Although it’s well documented that transgender Americans face unique hardships in their day-to-day lives because of their gender identity, a report released this week by the National Center for Transgender Equality is illuminating the sheer breadth and depth of those hardships.
The NCTE’s U.S. Transgender Survey (USTS) is the largest and most comprehensive survey ever of transgender people and how their experiences in the world differ from the general U.S. population—and the findings are troubling.
Throughout its topline findings, the USTS data shows that “mistreatment and violence” are pervasive in the transgender community. This violence and mistreatment starts the moment a transgender person begins to live a life consistent with who they are, and is experienced in places that many of us expect to feel the most secure: at work, at school, and with our families.
According to the USTS, twice as many transgender people live in poverty (29%) compared to the rest of the population, and nearly a third reported they had been homeless at some point. This is unsurprising given that 30 percent of employed survey respondents said they had been “fired, denied a promotion, or [experienced] some other form of mistreatment” at work—usually verbal harassment or physical and sexual assault.
Being a transgender student is just as hard as being a transgender employee. Nearly a quarter of transgender students said they were physically attacked at school, while 13 percent said they were sexually assaulted. Seventeen percent said the assault and bullying got so bad it forced them to leave school altogether.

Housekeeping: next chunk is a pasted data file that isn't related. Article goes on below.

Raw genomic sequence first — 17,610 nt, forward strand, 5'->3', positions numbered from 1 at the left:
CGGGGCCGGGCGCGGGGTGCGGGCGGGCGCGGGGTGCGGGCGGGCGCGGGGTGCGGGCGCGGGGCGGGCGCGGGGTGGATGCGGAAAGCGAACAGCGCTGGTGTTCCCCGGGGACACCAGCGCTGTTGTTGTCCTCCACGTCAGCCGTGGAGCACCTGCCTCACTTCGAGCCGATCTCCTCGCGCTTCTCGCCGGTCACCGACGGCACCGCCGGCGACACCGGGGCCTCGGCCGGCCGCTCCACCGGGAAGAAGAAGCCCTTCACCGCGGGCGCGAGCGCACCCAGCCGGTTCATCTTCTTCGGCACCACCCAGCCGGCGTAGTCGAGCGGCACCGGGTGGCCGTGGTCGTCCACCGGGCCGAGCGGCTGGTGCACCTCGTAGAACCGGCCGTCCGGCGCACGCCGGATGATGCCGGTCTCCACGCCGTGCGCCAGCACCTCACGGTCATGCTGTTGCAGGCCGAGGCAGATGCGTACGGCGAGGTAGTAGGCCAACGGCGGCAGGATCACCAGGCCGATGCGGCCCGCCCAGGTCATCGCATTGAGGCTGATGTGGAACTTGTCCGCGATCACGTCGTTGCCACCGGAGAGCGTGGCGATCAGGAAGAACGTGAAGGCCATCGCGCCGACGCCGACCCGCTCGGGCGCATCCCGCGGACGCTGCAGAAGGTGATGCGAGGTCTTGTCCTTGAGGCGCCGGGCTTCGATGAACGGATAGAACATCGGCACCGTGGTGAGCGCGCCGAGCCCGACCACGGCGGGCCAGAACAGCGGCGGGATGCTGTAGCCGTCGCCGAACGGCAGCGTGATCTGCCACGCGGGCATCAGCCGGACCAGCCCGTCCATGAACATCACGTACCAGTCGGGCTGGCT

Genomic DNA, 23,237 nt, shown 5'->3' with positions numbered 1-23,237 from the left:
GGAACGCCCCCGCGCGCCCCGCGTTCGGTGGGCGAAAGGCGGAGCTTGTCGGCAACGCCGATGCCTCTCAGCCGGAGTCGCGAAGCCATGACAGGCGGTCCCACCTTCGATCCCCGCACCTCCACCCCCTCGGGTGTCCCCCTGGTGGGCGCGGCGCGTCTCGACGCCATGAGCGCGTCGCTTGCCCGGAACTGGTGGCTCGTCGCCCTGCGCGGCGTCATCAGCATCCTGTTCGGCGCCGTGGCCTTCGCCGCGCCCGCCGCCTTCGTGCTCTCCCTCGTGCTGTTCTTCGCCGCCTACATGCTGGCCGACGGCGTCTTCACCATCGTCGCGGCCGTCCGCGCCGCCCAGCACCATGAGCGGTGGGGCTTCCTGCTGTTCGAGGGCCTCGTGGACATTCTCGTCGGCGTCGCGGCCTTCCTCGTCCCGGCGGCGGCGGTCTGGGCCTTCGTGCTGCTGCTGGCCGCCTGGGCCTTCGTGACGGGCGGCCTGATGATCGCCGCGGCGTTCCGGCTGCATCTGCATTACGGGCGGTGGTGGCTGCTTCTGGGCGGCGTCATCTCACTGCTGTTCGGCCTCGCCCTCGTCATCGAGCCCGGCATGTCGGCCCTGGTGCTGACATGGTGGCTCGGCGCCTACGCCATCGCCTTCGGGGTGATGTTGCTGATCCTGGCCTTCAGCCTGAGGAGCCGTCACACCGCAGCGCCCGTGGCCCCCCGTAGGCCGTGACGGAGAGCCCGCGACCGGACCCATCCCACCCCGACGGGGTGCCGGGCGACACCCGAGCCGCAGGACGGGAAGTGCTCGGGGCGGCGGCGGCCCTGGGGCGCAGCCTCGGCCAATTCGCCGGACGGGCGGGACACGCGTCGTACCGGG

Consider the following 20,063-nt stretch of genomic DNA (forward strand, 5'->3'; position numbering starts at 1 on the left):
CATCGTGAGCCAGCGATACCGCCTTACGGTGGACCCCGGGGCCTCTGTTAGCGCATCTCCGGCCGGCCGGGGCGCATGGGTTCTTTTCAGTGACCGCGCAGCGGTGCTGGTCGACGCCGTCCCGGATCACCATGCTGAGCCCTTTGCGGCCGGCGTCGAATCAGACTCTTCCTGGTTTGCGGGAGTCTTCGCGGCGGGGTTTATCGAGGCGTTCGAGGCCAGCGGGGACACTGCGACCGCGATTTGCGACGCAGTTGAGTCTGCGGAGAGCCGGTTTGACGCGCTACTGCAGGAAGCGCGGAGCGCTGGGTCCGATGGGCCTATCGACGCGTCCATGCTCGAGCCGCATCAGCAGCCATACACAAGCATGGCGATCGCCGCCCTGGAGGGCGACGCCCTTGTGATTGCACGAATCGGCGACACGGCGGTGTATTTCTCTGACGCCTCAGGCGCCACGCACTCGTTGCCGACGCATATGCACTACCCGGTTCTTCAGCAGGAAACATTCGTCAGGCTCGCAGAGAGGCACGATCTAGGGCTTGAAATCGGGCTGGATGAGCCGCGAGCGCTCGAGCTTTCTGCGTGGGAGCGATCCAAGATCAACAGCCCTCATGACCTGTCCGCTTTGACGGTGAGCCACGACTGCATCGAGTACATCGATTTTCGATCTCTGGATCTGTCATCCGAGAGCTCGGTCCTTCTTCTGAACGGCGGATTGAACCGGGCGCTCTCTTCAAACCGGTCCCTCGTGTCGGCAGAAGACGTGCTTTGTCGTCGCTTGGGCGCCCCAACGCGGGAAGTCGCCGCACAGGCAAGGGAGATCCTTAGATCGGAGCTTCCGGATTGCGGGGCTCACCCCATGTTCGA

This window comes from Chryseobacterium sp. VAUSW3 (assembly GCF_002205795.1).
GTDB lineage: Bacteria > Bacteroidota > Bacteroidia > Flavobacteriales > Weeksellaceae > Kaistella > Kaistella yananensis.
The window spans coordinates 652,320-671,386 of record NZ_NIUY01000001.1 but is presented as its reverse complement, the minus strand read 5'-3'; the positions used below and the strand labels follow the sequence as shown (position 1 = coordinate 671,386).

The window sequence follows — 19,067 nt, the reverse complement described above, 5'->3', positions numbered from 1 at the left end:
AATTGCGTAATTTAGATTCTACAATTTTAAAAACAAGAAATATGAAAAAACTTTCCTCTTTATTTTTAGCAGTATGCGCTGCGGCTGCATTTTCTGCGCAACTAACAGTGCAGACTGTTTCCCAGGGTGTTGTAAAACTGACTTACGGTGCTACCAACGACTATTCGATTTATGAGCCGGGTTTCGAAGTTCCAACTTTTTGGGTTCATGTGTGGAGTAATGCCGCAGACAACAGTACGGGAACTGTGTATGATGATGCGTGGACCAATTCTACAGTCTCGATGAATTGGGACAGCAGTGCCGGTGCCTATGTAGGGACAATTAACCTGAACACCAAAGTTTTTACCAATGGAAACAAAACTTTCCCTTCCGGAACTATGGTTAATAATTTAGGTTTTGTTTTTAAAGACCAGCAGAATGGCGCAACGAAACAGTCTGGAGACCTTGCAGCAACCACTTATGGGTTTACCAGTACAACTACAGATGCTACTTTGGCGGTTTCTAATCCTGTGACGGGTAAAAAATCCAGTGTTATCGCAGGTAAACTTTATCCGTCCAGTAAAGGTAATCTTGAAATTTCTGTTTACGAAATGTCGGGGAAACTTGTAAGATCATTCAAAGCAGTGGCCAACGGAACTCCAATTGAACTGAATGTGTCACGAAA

And many transgender people cannot even take refuge from these public attacks with their own friends and families. Ten percent of transgender people who are out said a close family member physically attacked them for it. Nearly half reported that they had been sexually assaulted—a rate that’s double what it is in the general population.
This constant mistreatment leads us to the USTS’s most shocking statistic: 40 percent of transgender people attempt suicide at some point in their lives, a rate that is nine times what it is in the general U.S. population.
These findings make clear the costs of discrimination for transgender people: decreased financial security, poorer physical and mental health—and even death. This is why explicit transgender-inclusive nondiscrimination protections are essential. These protections ensure that transgender people have legal recourse when they experience discrimination in housing, employment or public places—and protections send a message that our transgender friends and neighbors’ lives have equal value.